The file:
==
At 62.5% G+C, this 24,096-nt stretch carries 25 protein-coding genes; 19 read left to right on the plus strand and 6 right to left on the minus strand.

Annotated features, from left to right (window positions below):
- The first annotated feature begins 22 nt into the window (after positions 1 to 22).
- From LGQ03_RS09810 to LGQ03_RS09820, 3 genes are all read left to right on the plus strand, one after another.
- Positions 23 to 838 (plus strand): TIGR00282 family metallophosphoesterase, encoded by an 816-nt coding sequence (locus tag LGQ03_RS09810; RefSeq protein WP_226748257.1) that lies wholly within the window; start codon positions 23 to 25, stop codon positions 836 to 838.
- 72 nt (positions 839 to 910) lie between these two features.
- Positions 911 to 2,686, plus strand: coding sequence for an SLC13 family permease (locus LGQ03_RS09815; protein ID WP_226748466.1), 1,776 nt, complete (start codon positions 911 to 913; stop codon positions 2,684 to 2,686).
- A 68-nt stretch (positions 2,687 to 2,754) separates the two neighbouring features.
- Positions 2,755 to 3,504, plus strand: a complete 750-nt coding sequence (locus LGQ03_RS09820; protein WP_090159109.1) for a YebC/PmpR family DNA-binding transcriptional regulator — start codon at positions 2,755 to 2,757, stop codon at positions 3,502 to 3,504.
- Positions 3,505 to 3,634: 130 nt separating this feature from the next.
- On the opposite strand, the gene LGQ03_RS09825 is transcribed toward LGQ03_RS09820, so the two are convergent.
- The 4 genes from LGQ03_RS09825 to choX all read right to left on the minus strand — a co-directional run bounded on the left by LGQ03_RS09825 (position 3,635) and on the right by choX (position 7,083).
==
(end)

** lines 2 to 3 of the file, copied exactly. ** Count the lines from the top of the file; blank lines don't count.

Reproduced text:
Annotated features, from left to right (window positions below):
- The first annotated feature begins 22 nt into the window (after positions 1 to 22).